Social Animal? Associate Your Lair

My Old Room. Own Work

My original games/cinema/work setup in the second half of my first year.

If you live in a communal space without a set common room, you can make people identify a place as yours with the psychological art of association. For instance, in the film ‘Bad Neighbours’ Teddy’s room in the fraternity house was associated as “The Lion’s Den” (or Tiger if you’d prefer to follow the picture!) and was the central safehouse and secondary point of control for powering the party system.

Likewise in my own experience in halls, we often created our own entertainment space and all had our own ‘function’ style rooms in addition to the common kitchen, using our environment to our advantage. For instance my friend Pete’s room was the second biggest on the floor and so was used for many night out activities, Xbox 360 gaming as well as spare time hang out space, whilst my other friends Craig and Sam were the gaming spaces for Playstation 3 and 1/2 respectively. Being the tech geek I was the alternate Xbox room or film night space (having a laptop, monitor and dual speaker system helped) for larger numbers, whilst the “girls floor” corridor was used for smaller group settings.

If you and your friends need somewhere to hang and don’t fancy hitting the town and party houses, play to your strengths and offer to host your low-key activities and hopefully get chance to make friends and attend others too.

A Comfortable Workspace

My bedroom workspace today.

My bedroom workspace today.

One thing you might need to do at some point is of course your assignments and if you don’t want to spend your time in the library or study space, your room is a great place to get on with it. Of course not everyone likes to spend all of their time at their desk, so make a space that you feel most comfortable in, be it on your bed or in a bean bag. If you do prefer a desk, make sure you set your space out in a comfortable and productive environment, with the stuff you need most in the right place. If your desk isn’t big enough, don’t be afraid to get creative – you never know what you can achieve with a few extra bits from your local Target or Wilko like shop can help extend your space (as a graduate, I’m currently writing this post on a converted wardrobe desk, which proves creativity should never stop). The most creative I’ve heard so far was my regular work partner who set up his printer in his unused sink and spread out the rest of his Music Tech setup on top of his in-room fridge, leaving his desk as room for his Macbook!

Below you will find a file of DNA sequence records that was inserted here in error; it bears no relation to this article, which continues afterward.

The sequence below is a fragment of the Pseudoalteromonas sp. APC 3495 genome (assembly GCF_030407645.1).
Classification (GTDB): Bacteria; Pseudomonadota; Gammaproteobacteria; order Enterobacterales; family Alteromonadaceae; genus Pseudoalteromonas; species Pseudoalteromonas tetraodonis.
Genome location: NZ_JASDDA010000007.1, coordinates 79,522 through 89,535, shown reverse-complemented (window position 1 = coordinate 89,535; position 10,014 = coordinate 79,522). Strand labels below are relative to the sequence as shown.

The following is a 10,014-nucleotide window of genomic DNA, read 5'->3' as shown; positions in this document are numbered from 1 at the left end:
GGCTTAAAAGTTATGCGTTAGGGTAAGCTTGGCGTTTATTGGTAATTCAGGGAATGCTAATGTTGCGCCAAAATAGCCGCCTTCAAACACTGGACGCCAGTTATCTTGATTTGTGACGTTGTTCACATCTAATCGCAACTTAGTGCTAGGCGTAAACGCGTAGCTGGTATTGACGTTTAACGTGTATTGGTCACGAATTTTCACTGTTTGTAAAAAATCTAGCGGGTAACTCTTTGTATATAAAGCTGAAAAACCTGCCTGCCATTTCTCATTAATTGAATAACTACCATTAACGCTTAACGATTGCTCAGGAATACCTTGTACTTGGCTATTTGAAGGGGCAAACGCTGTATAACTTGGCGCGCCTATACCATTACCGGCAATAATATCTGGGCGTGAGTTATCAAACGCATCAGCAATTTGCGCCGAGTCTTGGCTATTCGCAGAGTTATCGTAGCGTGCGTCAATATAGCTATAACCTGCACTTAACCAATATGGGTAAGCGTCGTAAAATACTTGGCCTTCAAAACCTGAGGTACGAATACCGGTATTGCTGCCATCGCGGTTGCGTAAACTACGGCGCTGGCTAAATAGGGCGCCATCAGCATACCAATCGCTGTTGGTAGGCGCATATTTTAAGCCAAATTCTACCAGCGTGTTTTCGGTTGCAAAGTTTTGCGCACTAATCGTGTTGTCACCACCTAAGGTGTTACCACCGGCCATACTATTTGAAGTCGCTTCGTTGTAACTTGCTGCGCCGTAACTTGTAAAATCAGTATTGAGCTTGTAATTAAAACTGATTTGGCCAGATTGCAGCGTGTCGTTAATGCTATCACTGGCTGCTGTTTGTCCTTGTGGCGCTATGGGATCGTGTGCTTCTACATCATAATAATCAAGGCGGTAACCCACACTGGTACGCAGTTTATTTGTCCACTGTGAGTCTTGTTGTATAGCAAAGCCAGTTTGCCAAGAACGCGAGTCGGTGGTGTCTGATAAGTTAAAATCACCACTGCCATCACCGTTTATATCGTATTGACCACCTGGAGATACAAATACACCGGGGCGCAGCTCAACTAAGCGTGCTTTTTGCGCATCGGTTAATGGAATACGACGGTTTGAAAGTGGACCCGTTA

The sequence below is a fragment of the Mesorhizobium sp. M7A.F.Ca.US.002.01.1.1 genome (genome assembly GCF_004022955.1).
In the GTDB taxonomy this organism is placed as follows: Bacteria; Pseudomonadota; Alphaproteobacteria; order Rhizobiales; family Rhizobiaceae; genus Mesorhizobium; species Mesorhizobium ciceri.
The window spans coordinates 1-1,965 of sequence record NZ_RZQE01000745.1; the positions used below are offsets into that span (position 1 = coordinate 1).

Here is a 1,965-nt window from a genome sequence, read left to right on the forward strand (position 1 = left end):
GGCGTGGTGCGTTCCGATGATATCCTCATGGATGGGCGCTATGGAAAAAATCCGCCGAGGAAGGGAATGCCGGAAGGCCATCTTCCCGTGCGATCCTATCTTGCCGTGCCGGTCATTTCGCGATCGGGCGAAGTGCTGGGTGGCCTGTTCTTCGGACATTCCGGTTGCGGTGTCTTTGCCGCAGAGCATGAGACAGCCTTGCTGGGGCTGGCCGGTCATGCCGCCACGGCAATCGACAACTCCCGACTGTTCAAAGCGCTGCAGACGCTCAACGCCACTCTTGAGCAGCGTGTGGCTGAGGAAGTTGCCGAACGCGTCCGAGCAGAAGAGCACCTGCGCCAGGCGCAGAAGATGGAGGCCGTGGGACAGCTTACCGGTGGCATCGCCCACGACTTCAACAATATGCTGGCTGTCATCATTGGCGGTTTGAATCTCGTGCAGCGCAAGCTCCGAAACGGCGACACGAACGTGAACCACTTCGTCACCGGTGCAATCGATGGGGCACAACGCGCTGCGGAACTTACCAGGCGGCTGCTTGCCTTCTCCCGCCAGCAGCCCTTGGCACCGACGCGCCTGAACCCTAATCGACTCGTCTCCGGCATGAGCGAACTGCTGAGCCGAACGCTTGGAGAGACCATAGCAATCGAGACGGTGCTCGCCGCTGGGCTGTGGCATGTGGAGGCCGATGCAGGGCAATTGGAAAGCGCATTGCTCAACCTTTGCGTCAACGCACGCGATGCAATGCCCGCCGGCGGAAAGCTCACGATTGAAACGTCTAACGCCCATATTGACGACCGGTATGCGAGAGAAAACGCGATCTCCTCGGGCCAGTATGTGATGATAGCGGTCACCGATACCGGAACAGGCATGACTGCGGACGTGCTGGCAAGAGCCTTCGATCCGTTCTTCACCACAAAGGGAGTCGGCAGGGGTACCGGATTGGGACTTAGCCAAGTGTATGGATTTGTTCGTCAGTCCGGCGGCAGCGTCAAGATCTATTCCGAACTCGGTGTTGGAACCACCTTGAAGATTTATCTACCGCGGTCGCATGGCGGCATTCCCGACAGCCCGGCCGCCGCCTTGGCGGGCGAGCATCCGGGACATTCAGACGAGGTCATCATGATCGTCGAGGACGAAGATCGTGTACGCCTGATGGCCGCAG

So how have you all set out your spaces? Have you been allowed to go wild or had to come up with creative hacks to make your room your home away from home? Feel free to share a comment down below!



Moving Into a Student House or Apartment

Moving into a student house or apartment, be it as a newbie to University or a returning student, can be a life changing experience. If you’ve never lived on your own in a house before, it’s a great opening to adult life. If you have, then prepare for a totally alternate lifestyle!

Most people have been at uni for at least a year will often move into a house with people they know, though that isn’t always the case and can sometimes end up like fresher’s that don’t choose halls and will move in with complete strangers. Whatever your circumstance, here’s X tips to help you either make & stay the best of friends and brothers/sisters or at least co-exist peacefully as housemates.

Have At Least One Gathering

It’s important to get ¬†know the people you’re going to be living with for the next year, even if it’s just a little bit about them such as they’re name, ¬†their course and an idea of ¬†their daily habits so you’ll know what to expect.

It doesn’t have to be a huge thing in you or they aren’t especially social. ¬†Something as simple as drinks in the kitchen or a common space for a couple of hours will start you off nicely.

If you’re concerned about breaking the ice, ¬†perhaps suggest an activity such as watching a film in addition, ¬†playing a video/board game or

Physical a game such as football or pool/billiards (whatever you prefer).

The better you get to know your housemates,  the larger chance you will have of potentially increasing your social circle,  less of a chance of loneliness or isolation and a foundation on which learn to work together to live together easier.

Make a Rota

Accomodation needs maintenance to keep it in shape and since you’re living in a shared space, ¬†it only makes sense to split the work on the areas you share fairly. Many households benefit ¬†from a basic maintenance rota.